"The government should make special prescriptions for extraordinary economic situations," Moon emphasized, urging the government to make decisions and take special measures in a swift and aggressive manner with "no restriction on policy-related imagination."

Vice Health and Welfare Minister Kim Gang-lip told reporters, "If authorities fail to contain the spread of the COVID-19 in Daegu, there is a high possibility that COVID-19 could spread nationwide."

To beef up the first line of defense, authorities will swiftly find patients with mild symptoms and isolate them, Kim said.

Health authorities will check about 28,000 people in Daegu who show flu symptoms over the past two weeks, officials said.

"This is a stage where nationwide spread is very worrisome when local transmission (in Daegu) expands," the vice minister said.

With health authorities preemptively isolating potential patients with mild symptoms, Kim said authorities will try to "stabilize the situation within four weeks."

Despite an alarming surge in confirmed cases in recent days, the government has no plan to expand entry bans on foreign nationals from China's other provinces, officials said.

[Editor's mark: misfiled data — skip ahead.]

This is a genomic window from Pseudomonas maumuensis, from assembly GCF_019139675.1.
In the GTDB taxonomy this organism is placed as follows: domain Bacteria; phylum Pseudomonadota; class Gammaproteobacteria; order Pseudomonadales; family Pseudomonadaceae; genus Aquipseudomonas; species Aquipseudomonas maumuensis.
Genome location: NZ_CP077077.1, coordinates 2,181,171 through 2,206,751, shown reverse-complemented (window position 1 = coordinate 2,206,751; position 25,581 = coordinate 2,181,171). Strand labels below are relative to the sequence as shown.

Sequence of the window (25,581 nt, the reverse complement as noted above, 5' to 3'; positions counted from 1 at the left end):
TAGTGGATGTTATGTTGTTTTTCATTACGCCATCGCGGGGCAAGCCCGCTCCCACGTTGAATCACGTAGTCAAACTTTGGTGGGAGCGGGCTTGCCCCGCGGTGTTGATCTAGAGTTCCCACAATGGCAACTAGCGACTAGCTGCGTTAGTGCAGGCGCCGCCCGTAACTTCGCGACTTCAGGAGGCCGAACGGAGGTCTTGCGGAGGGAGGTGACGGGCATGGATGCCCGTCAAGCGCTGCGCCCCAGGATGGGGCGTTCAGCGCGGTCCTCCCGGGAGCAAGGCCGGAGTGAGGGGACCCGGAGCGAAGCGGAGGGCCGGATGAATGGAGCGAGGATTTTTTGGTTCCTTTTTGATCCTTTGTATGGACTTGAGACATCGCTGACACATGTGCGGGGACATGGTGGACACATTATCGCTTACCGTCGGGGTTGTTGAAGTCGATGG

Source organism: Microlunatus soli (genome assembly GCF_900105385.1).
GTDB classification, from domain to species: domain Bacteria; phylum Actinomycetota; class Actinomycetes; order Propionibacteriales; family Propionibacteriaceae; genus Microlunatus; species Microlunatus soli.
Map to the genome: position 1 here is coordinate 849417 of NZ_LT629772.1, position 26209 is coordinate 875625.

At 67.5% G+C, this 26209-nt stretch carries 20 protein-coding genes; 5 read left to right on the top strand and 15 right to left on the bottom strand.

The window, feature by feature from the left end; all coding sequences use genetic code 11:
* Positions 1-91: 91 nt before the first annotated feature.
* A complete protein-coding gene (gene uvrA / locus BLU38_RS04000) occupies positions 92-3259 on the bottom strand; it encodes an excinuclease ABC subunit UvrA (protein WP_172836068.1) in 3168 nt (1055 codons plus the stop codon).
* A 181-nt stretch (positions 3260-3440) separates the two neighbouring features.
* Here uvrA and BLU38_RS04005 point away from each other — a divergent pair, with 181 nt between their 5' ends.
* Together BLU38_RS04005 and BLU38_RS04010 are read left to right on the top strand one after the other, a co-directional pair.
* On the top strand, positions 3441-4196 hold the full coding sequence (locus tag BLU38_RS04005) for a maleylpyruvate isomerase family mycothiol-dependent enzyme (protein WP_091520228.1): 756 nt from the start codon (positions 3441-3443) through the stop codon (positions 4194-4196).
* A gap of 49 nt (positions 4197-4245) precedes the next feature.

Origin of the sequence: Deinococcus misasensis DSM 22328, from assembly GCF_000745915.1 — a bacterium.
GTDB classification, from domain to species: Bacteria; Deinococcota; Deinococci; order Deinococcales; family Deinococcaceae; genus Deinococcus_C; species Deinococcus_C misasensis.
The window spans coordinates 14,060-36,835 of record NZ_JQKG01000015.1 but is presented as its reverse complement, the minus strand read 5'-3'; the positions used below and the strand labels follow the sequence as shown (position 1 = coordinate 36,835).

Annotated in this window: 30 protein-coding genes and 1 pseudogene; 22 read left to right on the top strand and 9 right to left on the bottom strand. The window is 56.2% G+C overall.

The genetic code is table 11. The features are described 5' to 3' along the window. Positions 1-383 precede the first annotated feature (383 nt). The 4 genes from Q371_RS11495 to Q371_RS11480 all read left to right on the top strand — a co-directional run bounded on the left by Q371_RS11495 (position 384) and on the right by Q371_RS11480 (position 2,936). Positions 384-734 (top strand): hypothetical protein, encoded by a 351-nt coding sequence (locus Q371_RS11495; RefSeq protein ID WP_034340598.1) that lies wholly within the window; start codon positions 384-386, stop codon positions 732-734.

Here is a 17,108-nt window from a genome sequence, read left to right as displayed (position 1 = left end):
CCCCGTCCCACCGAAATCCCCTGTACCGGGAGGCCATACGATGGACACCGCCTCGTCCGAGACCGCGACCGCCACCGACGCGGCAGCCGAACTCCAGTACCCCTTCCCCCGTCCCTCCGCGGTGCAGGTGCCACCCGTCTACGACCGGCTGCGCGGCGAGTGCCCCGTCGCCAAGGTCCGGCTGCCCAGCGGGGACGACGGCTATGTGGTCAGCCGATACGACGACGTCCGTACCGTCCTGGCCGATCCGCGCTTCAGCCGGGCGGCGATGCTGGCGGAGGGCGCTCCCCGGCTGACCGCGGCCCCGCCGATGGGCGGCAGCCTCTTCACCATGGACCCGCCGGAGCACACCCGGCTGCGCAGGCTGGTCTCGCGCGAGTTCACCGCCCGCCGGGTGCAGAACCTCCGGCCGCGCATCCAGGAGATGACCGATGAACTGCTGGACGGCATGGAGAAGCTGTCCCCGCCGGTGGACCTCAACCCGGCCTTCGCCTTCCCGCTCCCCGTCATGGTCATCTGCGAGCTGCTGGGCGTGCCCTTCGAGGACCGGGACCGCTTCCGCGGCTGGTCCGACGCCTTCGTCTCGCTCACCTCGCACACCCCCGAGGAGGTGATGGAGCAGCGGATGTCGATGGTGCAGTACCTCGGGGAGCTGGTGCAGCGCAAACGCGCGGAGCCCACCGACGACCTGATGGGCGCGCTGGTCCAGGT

Currently, South Korea bans foreign nationals entering the country from China's Hubei province, the epicenter of the virus outbreak.

A petition calling for President Moon to expand entry bans to China's other provinces has exceeded 700,000.

KCDC Director General Jeong Eun-Kyeong told reporters that two more virus patients are in critical condition and another 14 patients have been receiving oxygen treatment.

The virus has infected a 16-month-old baby and a four-year-old child, but they are in stable condition, Jeong said.